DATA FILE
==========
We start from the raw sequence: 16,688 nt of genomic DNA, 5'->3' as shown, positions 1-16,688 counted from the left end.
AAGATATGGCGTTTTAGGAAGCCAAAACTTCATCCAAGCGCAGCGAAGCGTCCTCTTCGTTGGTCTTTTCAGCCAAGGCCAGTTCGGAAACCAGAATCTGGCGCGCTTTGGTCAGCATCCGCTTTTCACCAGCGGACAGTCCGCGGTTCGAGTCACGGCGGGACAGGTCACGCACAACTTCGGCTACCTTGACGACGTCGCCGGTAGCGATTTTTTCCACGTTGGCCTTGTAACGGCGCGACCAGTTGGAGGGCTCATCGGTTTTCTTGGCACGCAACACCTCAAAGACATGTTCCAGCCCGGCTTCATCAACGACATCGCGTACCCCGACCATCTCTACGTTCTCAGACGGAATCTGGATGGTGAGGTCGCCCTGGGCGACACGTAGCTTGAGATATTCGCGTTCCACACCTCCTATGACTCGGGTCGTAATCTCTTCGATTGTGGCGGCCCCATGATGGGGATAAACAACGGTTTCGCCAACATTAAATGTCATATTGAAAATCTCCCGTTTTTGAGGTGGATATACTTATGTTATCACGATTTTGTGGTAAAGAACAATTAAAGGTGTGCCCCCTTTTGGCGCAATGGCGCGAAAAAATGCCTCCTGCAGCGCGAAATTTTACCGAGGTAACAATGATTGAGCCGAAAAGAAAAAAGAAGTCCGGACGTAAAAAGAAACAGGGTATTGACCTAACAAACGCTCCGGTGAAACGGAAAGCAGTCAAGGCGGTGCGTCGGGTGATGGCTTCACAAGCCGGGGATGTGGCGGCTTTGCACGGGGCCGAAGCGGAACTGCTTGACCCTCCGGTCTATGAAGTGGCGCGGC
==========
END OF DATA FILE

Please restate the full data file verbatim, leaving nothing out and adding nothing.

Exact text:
We start from the raw sequence: 16,688 nt of genomic DNA, 5'->3' as shown, positions 1-16,688 counted from the left end.
AAGATATGGCGTTTTAGGAAGCCAAAACTTCATCCAAGCGCAGCGAAGCGTCCTCTTCGTTGGTCTTTTCAGCCAAGGCCAGTTCGGAAACCAGAATCTGGCGCGCTTTGGTCAGCATCCGCTTTTCACCAGCGGACAGTCCGCGGTTCGAGTCACGGCGGGACAGGTCACGCACAACTTCGGCTACCTTGACGACGTCGCCGGTAGCGATTTTTTCCACGTTGGCCTTGTAACGGCGCGACCAGTTGGAGGGCTCATCGGTTTTCTTGGCACGCAACACCTCAAAGACATGTTCCAGCCCGGCTTCATCAACGACATCGCGTACCCCGACCATCTCTACGTTCTCAGACGGAATCTGGATGGTGAGGTCGCCCTGGGCGACACGTAGCTTGAGATATTCGCGTTCCACACCTCCTATGACTCGGGTCGTAATCTCTTCGATTGTGGCGGCCCCATGATGGGGATAAACAACGGTTTCGCCAACATTAAATGTCATATTGAAAATCTCCCGTTTTTGAGGTGGATATACTTATGTTATCACGATTTTGTGGTAAAGAACAATTAAAGGTGTGCCCCCTTTTGGCGCAATGGCGCGAAAAAATGCCTCCTGCAGCGCGAAATTTTACCGAGGTAACAATGATTGAGCCGAAAAGAAAAAAGAAGTCCGGACGTAAAAAGAAACAGGGTATTGACCTAACAAACGCTCCGGTGAAACGGAAAGCAGTCAAGGCGGTGCGTCGGGTGATGGCTTCACAAGCCGGGGATGTGGCGGCTTTGCACGGGGCCGAAGCGGAACTGCTTGACCCTCCGGTCTATGAAGTGGCGCGGC